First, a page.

Turn to Technology
With the real estate industry becoming more globalized every day, and with the assistance of international lead generating sites, such as realtor.com® International which automatically translates for-sale and rental listings on realtor.com® in 11 languages, it’s likely that the frequency of overseas customers contacting you will increase. If your initial exchange leads to further e-mail, telephone/Skype, or in-person communications, and you discover there are language barriers, take advantage of the many translation tools available to you through your smartphone. Listed below are a few resources that may be of assistance.
Available on iOS and Android, this no cost app allows you to translate words, phrases and text in over 80 languages. Users can also select between different dialects, male and female, and even control the speaking rate. iTranslate provides a dictionary, text-to-speech, and Romanization (characters are converted into English letters). Voice recognition services are also available via the premium upgrade, iTranslate Voice ($1.99).
This free app which interprets speech, text, handwriting, and even text in images, can translate between 80 languages and provides results either written or spoken aloud. If you are trying to communicate with someone and you don’t share a common language, Google Translate’s “conversation mode” can be very helpful. Additionally, Google Translate offers offline language packs that will enable you to use the app when you are not connected to a network.
For $1.99, you can download the SayHi App which translates your voice in 41 languages. An additional 40+ languages and dialects are available through the premium package ($2.99 for 3 months/$4.99 for 6 months). The app is designed to accommodate conversations where each side talks and the app speaks the translation aloud. Additionally, the full text of every translation is provided on screen. The app boasts high quality speech recognition with a 95% accuracy rate. App is only available for iPhone, iPod Touch or iPad owners.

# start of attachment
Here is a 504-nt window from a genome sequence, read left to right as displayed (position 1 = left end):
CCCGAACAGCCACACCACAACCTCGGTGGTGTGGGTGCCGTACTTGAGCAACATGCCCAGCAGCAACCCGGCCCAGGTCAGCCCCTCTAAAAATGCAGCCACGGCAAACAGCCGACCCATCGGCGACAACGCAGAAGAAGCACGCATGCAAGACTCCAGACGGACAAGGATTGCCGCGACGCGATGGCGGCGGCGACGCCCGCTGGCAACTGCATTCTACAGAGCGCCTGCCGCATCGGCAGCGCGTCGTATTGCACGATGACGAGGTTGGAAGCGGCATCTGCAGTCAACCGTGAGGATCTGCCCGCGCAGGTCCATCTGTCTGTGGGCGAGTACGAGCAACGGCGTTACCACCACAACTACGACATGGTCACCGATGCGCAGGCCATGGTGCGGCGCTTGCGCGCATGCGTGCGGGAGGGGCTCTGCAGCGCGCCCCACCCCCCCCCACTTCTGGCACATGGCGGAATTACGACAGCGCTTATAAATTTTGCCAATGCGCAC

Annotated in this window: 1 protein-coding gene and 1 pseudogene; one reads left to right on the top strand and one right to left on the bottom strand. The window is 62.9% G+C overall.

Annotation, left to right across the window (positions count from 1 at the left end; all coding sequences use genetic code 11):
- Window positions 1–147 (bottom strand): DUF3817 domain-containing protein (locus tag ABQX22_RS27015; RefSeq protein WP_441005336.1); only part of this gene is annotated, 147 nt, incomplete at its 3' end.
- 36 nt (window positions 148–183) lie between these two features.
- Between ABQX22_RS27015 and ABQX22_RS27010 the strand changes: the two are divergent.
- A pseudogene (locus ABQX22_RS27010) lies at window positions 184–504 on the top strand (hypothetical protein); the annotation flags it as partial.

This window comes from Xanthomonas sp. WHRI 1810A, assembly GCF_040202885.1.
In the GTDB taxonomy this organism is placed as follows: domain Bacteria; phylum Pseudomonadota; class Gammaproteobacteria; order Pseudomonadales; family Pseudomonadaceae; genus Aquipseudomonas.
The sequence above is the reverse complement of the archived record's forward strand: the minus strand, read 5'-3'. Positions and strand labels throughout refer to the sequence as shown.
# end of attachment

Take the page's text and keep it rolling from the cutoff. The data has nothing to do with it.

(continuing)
Tip: Double check online translations. When using translation apps/websites, be aware of their limitations. Ask a fluent speaker to edit documents. Online- or software-generated translations cannot capture the nuances of another language. Try to avoid using colloquialisms and acronyms that may not make sense when translated into other languages.
Know your Resources
Did you know that many state REALTOR® associations offer translated copies of forms and contracts? While the buyer/seller will have to sign the official version in English, non-English speakers can use translated copies for points of reference. Reach out to your state association to find out what resources are available to you.